Dutch need to spend extra €13 billion on windmills

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It is unrealistic to expect that the Netherlands will reach the renewable energy goals in the National Energy Accord for 2020 and 2023 as things stand now. 

This is according to the Court of Audit's study Promoting sustainable energy production (SDE+) - feasibility and affordability of policy goals, which was released on Thursday. The agreed goals for the Netherlands are 14 percent renewable energy by 2020 and 16 percent by 2013. According to the report, Minister Henk Kamp of Economic Affairs will have to make some decisions soon if the Netherlands hopes to meet the agreements.

The study shows that an additional 12.8 billion euros will have to be set aside for new offshore wind farms in the next to years. That is on top of the 58.9 billion that has already been reserved for this between 2011 and 2023. This will mean between 65 and 100 euros per year extra on the energy bill for the average Dutch household.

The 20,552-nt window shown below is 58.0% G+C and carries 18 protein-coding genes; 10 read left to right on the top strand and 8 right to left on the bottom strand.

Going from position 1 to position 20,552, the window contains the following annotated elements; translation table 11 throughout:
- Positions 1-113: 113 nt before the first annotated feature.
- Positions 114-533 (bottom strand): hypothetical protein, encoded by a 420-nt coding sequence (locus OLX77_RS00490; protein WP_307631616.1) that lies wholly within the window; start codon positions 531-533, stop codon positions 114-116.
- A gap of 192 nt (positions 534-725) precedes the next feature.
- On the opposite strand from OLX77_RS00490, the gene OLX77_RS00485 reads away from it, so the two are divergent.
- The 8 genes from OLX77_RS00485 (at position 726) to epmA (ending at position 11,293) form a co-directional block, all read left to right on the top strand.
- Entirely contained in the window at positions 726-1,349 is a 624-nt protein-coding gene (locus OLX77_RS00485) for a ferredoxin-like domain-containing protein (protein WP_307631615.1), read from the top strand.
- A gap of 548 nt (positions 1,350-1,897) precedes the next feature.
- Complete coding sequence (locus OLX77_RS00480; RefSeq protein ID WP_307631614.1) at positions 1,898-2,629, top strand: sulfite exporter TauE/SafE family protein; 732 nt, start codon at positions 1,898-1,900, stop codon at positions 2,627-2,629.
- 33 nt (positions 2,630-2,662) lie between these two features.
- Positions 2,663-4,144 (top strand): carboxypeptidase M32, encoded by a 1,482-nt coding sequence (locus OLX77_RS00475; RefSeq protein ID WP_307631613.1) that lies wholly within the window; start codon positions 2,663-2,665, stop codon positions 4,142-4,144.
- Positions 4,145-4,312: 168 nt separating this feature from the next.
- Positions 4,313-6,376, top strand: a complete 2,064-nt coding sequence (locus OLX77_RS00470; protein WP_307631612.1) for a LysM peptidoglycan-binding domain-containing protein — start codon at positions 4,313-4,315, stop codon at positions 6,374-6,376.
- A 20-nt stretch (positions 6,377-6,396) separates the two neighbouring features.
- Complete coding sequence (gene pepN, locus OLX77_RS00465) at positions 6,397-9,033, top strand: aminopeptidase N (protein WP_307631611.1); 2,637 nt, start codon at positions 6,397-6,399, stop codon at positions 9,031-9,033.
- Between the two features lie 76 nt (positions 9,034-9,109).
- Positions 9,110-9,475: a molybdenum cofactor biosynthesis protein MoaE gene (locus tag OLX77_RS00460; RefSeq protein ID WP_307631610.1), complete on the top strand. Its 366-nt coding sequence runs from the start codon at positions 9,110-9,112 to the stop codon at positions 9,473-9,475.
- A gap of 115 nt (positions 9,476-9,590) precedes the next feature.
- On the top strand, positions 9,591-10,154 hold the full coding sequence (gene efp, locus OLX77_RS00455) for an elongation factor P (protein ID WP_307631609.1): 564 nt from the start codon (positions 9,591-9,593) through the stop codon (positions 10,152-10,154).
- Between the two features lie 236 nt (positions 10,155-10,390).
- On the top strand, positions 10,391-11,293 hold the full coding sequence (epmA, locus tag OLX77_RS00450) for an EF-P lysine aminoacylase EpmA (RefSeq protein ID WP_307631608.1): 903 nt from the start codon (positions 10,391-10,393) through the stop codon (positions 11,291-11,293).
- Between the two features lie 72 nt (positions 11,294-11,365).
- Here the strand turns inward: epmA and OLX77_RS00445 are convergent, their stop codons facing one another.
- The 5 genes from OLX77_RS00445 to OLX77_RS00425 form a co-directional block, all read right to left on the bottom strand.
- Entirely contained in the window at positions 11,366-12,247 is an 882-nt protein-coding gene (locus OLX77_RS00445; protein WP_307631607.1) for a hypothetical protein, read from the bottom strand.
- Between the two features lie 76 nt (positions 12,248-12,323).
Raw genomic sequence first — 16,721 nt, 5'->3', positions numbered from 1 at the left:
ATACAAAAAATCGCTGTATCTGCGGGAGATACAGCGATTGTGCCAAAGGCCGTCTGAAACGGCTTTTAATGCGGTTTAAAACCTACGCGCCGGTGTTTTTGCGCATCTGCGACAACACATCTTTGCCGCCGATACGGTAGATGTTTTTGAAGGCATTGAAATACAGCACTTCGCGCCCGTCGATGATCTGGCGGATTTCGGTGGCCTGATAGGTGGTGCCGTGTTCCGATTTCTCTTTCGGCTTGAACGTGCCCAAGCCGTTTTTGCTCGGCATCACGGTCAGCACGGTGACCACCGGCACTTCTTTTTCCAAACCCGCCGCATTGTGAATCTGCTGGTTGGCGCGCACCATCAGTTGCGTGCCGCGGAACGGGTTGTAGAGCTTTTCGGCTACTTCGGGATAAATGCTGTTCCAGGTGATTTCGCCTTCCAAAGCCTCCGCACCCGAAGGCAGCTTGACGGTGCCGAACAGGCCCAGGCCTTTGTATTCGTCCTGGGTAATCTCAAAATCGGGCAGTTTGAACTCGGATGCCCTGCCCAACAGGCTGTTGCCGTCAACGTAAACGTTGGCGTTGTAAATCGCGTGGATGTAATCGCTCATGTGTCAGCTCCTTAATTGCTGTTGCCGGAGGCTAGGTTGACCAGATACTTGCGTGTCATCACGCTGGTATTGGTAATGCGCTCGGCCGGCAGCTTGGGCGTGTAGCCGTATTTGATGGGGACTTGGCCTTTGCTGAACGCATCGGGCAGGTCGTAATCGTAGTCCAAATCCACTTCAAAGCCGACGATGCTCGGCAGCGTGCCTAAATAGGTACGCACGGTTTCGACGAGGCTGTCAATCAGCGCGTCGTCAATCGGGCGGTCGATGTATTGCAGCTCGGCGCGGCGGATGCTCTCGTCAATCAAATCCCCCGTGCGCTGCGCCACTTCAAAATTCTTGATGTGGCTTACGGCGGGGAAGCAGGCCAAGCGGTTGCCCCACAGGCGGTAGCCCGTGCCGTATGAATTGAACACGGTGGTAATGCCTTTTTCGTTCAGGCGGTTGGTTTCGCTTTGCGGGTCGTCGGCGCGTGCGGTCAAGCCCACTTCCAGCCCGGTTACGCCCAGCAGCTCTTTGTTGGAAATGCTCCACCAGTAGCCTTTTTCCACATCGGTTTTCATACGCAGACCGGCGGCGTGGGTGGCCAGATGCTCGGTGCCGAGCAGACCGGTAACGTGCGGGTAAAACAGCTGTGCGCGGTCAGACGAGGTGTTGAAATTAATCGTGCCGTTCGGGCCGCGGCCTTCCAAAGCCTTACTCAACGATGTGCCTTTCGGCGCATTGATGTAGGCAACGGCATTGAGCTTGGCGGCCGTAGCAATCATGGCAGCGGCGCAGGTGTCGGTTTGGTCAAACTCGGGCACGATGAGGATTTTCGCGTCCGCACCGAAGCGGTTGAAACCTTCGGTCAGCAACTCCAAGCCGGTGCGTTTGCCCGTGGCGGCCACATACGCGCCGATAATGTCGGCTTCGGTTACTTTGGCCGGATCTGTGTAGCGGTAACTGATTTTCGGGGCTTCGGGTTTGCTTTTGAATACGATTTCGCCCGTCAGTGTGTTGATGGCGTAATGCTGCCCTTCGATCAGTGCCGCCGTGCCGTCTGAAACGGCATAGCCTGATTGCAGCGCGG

An alternative would be to change the SDE+ scheme so that it is possible to also subsidize renewable energy projects in other EU countries with Dutch money. However, this would mean the loss of employment benefits and knowledge building in the Netherlands. Other options such as more energy conservation and investing in innovative technologies for energy generation is not sufficiently effective on the short term to be feasible.

In a reaction Minister Henk Kamp said that he still thinks that the goals can be reached in time. He thinks it is too early to intervene and is awaiting the evaluation of the Energy Accord in 2016.

In its afterword, the Court of Auditors writes that recent policy changes will at most lead to somewhat lower costs, and not to increasing production of renewable energy. According to the court, postponing the decision making until 2016 will be too late to meet the targets within the agreed time frame.

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